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Publication numberUS5863374 A
Publication typeGrant
Application numberUS 08/410,146
Publication dateJan 26, 1999
Filing dateMar 24, 1995
Priority dateMar 24, 1995
Fee statusLapsed
Also published asCA2214693A1, EP0815495A1, WO1996030810A1
Publication number08410146, 410146, US 5863374 A, US 5863374A, US-A-5863374, US5863374 A, US5863374A
InventorsJohn B. Morse, Dana F. Schuh, Frank S. Silveira
Original AssigneeSilveira; Frank S., Morse; John B., Schuh; Dana F.
Export CitationBiBTeX, EndNote, RefMan
External Links: USPTO, USPTO Assignment, Espacenet
Method and apparatus for peeling a laminate
US 5863374 A
Abstract
Method and apparatus for peeling an image media-laminate to remove a throw-away layer from a keeper layer. The laminate is fed through a nip defined by upper and lower rolls and then the laminate is bent upwardly about a surface on the upper roll by an upwardly moving bar. One side of the bent laminate opposite the bar is held by vacuum adjacent a free edge of the laminate and then the bar is lowered during which a spring element on the bar deflects the free edge of the laminate to separate the layers due to differences in their stiffness. The lowering of the bar permits the keeper layer to descend as it separates from the throw-away layer which is released from the vacuum and continuously peeled by take-away rollers.
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Claims(35)
What is claimed is:
1. A method of separating layers in a laminate comprising the steps of: bending the laminate about a member, holding the laminate while it is bent about said member, and then deflecting a free edge portion of the laminate while the laminate is bent about said member to separate layers in the laminate; including the steps of engaging the laminate on one side thereof and moving it about the member to bend the laminate, holding said other side of the laminate while the laminate is deflected and releasing the laminate on said one side thereof to permit the layers to separate.
2. The method defined in claim 1 including the step of holding the laminate at a location spaced from the free edge portion.
3. The method defined in claim 1 including the step of holding the laminate by applying a vacuum to a surface thereof.
4. The method defined in claim 1 wherein prior to bending about said member the laminate is moved through a nip defined by said member and a roll spaced from the member.
5. The method defined in claim 4 applied to a laminate including imaging-media and a keeper layer and a throw-away layer, and wherein said throw-away layer is held while the keeper layer is separated therefrom upon deflection.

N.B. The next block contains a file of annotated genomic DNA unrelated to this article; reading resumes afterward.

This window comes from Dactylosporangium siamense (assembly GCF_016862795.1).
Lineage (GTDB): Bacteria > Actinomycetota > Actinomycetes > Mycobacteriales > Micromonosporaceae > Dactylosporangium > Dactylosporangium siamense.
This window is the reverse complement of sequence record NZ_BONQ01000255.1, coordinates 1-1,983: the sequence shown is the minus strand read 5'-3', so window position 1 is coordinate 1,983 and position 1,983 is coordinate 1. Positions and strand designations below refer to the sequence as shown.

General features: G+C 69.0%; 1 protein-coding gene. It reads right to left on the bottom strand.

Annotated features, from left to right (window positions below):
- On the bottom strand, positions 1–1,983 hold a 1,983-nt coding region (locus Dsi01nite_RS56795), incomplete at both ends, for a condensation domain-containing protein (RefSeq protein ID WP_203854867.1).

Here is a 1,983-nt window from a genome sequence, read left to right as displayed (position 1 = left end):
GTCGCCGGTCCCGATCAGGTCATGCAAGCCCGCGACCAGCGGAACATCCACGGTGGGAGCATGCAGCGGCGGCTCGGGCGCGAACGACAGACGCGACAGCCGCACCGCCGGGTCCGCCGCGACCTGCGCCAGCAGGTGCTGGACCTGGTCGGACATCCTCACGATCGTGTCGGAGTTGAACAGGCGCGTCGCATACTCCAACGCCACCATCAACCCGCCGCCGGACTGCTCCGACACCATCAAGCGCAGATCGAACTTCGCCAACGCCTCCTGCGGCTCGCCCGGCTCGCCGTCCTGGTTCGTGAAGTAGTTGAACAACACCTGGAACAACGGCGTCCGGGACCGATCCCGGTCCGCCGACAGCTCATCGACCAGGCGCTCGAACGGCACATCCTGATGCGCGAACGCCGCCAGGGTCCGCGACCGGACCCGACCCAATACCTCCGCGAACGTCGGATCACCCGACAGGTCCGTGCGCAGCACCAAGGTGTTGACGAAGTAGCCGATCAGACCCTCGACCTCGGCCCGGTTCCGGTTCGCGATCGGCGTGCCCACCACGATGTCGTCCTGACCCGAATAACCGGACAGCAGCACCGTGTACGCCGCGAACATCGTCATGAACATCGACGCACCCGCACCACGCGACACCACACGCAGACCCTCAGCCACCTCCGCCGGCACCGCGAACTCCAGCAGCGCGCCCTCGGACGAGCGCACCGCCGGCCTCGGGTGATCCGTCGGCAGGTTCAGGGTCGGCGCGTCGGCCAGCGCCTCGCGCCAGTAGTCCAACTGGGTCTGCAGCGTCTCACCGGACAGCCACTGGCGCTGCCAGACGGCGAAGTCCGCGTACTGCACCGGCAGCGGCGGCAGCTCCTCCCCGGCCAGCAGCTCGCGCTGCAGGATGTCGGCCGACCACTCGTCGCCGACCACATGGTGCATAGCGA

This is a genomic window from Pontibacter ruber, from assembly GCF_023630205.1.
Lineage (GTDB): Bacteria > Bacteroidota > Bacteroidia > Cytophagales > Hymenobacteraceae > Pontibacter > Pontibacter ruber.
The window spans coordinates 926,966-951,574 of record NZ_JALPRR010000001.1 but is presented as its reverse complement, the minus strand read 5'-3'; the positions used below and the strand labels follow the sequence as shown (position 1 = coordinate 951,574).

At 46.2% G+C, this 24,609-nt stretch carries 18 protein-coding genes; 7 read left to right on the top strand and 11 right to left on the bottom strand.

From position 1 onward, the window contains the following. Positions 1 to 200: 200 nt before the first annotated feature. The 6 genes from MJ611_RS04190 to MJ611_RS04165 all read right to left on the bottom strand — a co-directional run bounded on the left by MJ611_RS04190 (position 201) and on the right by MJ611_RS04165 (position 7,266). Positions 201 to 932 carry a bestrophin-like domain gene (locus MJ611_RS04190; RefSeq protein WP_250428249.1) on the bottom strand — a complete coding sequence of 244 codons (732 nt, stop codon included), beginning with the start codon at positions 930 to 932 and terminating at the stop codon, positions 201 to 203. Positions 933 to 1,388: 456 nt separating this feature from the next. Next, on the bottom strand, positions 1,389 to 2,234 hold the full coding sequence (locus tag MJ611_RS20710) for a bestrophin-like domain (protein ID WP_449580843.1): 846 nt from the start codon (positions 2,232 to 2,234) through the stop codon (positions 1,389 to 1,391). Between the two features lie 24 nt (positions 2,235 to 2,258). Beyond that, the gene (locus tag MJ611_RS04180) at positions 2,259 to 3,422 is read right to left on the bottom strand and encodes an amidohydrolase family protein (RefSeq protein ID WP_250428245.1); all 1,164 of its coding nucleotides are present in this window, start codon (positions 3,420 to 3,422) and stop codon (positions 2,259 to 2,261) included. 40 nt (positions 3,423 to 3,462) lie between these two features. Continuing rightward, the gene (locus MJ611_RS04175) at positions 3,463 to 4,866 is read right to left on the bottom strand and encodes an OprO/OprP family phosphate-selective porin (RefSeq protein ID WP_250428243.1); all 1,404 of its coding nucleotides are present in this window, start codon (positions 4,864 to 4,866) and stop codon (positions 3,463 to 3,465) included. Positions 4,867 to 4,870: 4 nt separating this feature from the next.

6. The method defined in claim 1 applied to a laminate whose layers have different stiffness such that their deflection causes the layers to separate.
7. Apparatus for separating layers in a laminate comprising in combination: a member about which a laminate is to be bent, first means for moving the laminate to bend it about said member, second means for holding the laminate while bent about said member, and third means for engaging a free edge portion on the laminate while it is bent about said member for separating layers of the laminate; said third means is connected to said first means and includes a spring element engageable across the free edge portion of the laminate to deflect the same; wherein said first means is movable in a first upward direction to engage the laminate and bend it about said member and is movable in a downward direction to release the laminate to allow one of the separated layers to move downwardly and wherein said spring element engages across the free edge portion of the laminate as the first means begins its downward movement.
8. Apparatus defined in claim 7 wherein said second means includes a vacuum device.
9. Apparatus defined in claim 8 including a nip defined by said member and an underlying roll for receiving the laminate in the nip prior to bending about said member.
10. Apparatus defined in claim 7 including a nip defined by said member and an underlying roll for receiving the laminate in the nip prior to bending about said member.
11. Apparatus defined in claim 7 wherein said second means engages the laminate at a location spaced from the free edge portion, and said third means deflects said free edge portion while it is held by said second means.
12. Apparatus defined in claim 11 wherein said first means engages one side of a laminate, and said second means engages the opposite side of the laminate.
13. Apparatus defined in claim 12 wherein said first means is movable in an upward direction to engage the laminate and bend it about said member and is movable in a downward direction to release the laminate to allow one of the separated layers to move downwardly.
14. Apparatus defined in claim 13 wherein said third means is connected to said first means to move with said first means.
15. Apparatus defined in claim 14 wherein said third means is a flexible and resilient element movable across the free edge portion as the first means moves downwardly away from the laminate.
16. Apparatus defined in claim 13 wherein said second means applies a vacuum to said opposite side of the laminate.
17. Apparatus defined in claim 13 wherein said first means includes an elongated bar engageable transversely across the laminate when in an uppermost position, and a linkage means mounting the bar for movement between upper and lower positions.
18. Apparatus defined in claim 7 wherein said spring element includes a hook portion at its extremity for engaging the edge of a laminate.
19. Apparatus defined in claim 18 wherein said hook portion includes a flared portion.
20. Apparatus defined in claim 7 wherein said first means includes a planar surface engageable with the surface of a laminate.